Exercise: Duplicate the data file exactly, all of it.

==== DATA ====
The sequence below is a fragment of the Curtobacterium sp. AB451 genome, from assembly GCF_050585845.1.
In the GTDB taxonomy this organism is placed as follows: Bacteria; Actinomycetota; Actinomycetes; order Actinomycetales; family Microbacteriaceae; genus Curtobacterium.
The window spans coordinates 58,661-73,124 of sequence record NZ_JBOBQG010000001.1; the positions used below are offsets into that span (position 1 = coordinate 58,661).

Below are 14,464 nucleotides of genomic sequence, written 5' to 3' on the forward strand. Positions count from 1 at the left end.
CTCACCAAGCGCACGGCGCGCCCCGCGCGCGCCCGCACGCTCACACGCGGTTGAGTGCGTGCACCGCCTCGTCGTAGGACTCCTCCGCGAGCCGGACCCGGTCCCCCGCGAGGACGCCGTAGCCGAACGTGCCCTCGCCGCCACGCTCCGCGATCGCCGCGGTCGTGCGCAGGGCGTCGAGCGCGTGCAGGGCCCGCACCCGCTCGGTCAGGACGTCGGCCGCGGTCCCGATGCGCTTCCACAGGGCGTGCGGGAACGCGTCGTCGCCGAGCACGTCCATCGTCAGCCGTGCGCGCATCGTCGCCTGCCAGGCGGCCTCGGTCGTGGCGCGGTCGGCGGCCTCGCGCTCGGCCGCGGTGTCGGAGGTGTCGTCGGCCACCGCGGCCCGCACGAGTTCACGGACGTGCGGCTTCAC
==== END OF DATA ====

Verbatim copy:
The sequence below is a fragment of the Curtobacterium sp. AB451 genome, from assembly GCF_050585845.1.
In the GTDB taxonomy this organism is placed as follows: Bacteria; Actinomycetota; Actinomycetes; order Actinomycetales; family Microbacteriaceae; genus Curtobacterium.
The window spans coordinates 58,661-73,124 of sequence record NZ_JBOBQG010000001.1; the positions used below are offsets into that span (position 1 = coordinate 58,661).

Below are 14,464 nucleotides of genomic sequence, written 5' to 3' on the forward strand. Positions count from 1 at the left end.
CTCACCAAGCGCACGGCGCGCCCCGCGCGCGCCCGCACGCTCACACGCGGTTGAGTGCGTGCACCGCCTCGTCGTAGGACTCCTCCGCGAGCCGGACCCGGTCCCCCGCGAGGACGCCGTAGCCGAACGTGCCCTCGCCGCCACGCTCCGCGATCGCCGCGGTCGTGCGCAGGGCGTCGAGCGCGTGCAGGGCCCGCACCCGCTCGGTCAGGACGTCGGCCGCGGTCCCGATGCGCTTCCACAGGGCGTGCGGGAACGCGTCGTCGCCGAGCACGTCCATCGTCAGCCGTGCGCGCATCGTCGCCTGCCAGGCGGCCTCGGTCGTGGCGCGGTCGGCGGCCTCGCGCTCGGCCGCGGTGTCGGAGGTGTCGTCGGCCACCGCGGCCCGCACGAGTTCACGGACGTGCGGCTTCAC